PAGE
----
Irreversible ototoxicity associated with difluoromethylornithine

Christopher D. Lao, Patricia Backoff, Lawrence I. Shotland, Deborah McCarty, Tracy Eaton, Frank G. Ondrey, Jaye L. Viner, Stuart Jon Spechler, Ernest T. Hawk, Dean E. Brenner

Research output: Contribution to journalArticlepeer-review

10 Scopus citations

Abstract

Difluoromethylornithine (DFMO) is a potent, irreversible inhibitor of ornithine decarboxylase, the rate-limiting enzyme in the synthesis of polyamines that promote cellular proliferation. DFMO has been tested as a potential cancer therapeutic and chemopreventive agent in clinical trials. Reversible hearing loss is a recognized toxicity of DFMO that usually occurs at doses above 2 g/m2/d, and generally when the cumulative dose exceeds 250 g/m 2. In a recently completed Barrett's esophagus chemoprevention trial, a participant developed a 15-dB decrease in hearing at frequencies of 250, 2,000, and 3,000 Hz in the right ear and a ≥20-dB decrease in hearing at 4,000 to 6,000 Hz in the left ear after taking 0.5 g/m2/d DFMO for approximately 13 weeks (cumulative dose of 45 g/m2). The threshold shifts persisted 7 months after DFMO was discontinued. There was no obvious impact on the participant's clinical hearing, but these findings were consistent with irreversible hearing loss. This is the first case reported of irreversible ototoxicity in a clinical trial participant receiving DFMO and, thus, trial participants should be made aware of this small but important risk.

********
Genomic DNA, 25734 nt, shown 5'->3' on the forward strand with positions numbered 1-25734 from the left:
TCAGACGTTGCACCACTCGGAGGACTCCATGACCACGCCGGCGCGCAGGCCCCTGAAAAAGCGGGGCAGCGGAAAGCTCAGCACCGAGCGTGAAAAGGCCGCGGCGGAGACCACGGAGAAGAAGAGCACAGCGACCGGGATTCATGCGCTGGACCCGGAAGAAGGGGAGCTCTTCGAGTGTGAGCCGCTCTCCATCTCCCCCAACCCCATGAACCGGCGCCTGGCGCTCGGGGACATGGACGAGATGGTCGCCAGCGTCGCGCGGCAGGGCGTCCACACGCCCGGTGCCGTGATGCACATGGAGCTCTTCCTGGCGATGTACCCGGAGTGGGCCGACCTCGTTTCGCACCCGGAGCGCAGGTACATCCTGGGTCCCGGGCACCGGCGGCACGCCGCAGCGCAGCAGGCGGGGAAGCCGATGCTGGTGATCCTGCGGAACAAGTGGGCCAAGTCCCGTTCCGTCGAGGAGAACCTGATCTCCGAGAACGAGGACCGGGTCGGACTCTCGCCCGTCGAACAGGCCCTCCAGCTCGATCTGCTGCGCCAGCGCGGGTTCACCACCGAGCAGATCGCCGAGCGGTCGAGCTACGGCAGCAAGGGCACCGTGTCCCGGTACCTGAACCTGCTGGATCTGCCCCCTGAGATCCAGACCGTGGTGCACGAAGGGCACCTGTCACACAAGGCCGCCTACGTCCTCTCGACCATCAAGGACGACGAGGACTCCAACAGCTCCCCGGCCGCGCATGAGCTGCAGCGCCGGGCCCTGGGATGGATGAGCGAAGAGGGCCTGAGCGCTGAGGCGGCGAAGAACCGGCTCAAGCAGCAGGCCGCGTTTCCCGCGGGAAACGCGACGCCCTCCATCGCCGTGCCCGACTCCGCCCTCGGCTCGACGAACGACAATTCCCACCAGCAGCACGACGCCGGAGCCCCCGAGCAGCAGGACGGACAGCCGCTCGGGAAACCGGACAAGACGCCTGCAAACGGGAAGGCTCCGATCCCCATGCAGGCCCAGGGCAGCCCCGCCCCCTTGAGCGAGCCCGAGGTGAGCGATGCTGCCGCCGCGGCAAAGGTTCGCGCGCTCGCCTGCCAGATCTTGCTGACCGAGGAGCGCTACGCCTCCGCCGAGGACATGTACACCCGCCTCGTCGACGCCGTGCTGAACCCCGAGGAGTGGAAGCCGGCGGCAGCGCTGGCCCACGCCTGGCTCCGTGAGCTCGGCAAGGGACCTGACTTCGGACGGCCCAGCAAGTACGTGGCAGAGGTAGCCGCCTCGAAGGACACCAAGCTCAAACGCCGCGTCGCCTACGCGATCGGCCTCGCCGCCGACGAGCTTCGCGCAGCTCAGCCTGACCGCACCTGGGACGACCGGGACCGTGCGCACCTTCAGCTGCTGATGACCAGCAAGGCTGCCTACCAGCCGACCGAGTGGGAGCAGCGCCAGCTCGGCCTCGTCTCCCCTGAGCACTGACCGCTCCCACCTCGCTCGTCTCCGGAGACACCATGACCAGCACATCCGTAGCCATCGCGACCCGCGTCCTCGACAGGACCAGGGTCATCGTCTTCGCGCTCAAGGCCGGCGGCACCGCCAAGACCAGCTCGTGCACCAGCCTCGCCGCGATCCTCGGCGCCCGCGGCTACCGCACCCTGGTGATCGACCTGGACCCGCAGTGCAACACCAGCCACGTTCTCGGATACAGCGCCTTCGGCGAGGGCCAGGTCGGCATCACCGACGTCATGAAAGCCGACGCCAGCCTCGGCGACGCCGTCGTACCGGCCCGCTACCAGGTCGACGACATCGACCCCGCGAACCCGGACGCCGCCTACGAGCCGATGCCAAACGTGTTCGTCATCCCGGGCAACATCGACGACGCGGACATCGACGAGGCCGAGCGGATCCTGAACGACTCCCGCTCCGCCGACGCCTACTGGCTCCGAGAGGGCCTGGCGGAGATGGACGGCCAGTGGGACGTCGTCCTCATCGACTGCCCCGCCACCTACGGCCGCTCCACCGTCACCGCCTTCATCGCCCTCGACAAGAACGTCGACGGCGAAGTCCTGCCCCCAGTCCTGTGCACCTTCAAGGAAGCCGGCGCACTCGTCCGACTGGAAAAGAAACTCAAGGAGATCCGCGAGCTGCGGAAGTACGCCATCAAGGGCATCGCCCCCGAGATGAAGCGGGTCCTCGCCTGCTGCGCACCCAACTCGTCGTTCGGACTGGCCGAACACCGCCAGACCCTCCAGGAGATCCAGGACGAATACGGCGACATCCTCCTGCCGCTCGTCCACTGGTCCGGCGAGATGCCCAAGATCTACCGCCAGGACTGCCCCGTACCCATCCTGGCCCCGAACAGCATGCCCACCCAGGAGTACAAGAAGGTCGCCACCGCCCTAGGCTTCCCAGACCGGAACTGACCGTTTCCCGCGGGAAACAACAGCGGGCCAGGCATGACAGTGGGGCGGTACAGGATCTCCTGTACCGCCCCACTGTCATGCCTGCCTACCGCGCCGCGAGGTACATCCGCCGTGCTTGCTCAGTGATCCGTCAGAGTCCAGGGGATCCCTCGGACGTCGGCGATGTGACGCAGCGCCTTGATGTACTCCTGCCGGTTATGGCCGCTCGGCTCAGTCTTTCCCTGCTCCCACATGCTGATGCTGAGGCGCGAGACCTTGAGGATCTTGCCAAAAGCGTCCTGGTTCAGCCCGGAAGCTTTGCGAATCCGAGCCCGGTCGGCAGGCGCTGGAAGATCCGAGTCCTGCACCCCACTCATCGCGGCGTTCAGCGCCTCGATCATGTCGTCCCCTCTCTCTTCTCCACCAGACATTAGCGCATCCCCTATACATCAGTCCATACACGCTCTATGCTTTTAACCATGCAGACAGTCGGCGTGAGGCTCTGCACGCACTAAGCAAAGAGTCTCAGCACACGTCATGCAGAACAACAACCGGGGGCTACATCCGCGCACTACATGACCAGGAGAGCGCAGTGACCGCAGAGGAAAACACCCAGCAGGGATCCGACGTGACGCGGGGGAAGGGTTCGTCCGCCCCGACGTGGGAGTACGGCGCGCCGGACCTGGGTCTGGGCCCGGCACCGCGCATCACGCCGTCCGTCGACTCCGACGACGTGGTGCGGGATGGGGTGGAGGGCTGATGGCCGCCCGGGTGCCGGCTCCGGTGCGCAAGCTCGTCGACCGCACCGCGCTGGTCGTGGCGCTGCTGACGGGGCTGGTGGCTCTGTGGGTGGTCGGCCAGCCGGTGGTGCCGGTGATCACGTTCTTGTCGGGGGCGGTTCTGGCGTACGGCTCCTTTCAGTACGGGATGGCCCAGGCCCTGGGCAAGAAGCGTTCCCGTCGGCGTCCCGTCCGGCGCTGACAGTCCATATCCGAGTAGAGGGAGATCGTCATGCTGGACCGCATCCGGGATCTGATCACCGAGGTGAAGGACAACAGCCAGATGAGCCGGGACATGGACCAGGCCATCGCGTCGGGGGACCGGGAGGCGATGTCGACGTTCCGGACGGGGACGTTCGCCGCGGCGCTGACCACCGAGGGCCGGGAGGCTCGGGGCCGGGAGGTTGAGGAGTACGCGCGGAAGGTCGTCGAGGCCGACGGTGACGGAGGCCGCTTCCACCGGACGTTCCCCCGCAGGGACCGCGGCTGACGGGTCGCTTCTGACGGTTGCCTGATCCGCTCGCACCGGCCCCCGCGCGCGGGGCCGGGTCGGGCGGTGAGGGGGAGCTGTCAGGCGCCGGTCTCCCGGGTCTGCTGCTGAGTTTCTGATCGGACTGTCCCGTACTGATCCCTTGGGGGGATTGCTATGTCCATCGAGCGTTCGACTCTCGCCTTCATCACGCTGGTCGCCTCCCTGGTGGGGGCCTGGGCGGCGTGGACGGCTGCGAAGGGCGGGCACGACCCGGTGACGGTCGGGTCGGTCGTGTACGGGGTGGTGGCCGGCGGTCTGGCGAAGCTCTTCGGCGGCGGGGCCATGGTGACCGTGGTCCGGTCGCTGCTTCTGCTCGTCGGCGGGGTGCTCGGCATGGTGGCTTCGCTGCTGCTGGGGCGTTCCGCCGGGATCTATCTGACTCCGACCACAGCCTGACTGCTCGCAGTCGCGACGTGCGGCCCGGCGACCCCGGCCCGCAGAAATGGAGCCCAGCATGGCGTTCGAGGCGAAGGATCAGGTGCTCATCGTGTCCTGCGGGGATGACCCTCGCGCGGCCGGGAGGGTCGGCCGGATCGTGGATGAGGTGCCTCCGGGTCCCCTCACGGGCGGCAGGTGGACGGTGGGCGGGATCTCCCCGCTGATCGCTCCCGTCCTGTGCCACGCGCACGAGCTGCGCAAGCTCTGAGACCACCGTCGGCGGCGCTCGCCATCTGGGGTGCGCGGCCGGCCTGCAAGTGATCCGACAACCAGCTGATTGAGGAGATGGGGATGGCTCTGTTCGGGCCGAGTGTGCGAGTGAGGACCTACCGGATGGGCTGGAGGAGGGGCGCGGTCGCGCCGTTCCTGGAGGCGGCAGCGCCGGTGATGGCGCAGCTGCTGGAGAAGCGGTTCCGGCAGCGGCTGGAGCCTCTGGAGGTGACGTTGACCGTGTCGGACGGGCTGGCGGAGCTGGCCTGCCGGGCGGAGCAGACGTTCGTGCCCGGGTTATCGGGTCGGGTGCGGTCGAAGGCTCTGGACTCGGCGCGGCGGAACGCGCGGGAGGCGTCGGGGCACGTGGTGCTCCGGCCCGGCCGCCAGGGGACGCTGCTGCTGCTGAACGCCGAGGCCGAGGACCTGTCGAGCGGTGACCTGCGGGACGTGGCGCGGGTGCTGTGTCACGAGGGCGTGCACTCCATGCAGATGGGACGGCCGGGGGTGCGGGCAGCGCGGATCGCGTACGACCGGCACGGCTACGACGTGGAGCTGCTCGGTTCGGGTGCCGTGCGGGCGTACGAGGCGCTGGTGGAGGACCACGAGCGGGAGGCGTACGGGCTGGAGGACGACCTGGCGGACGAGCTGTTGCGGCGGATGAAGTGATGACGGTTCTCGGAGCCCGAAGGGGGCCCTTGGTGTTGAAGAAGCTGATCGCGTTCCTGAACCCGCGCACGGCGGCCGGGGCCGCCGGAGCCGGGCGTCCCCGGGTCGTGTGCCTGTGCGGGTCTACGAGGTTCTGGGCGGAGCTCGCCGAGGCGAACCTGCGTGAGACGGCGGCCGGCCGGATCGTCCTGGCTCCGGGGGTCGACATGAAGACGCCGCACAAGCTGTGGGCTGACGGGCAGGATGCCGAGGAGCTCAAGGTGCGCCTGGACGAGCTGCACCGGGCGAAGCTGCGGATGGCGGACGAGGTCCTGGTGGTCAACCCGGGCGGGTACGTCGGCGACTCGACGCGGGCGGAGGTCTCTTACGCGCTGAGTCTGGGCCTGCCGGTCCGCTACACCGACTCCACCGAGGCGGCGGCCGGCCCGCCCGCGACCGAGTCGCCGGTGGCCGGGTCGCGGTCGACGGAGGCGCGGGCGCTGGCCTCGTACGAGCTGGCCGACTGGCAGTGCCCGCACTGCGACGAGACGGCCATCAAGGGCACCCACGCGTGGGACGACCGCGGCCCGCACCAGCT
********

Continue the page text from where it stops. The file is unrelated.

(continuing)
Original languageEnglish (US)
Pages (from-to)1250-1252
Number of pages3
JournalCancer Epidemiology Biomarkers and Prevention
Volume13
Issue number7
StatePublished - Jul 2004

ASJC Scopus subject areas

  • Epidemiology
  • Oncology

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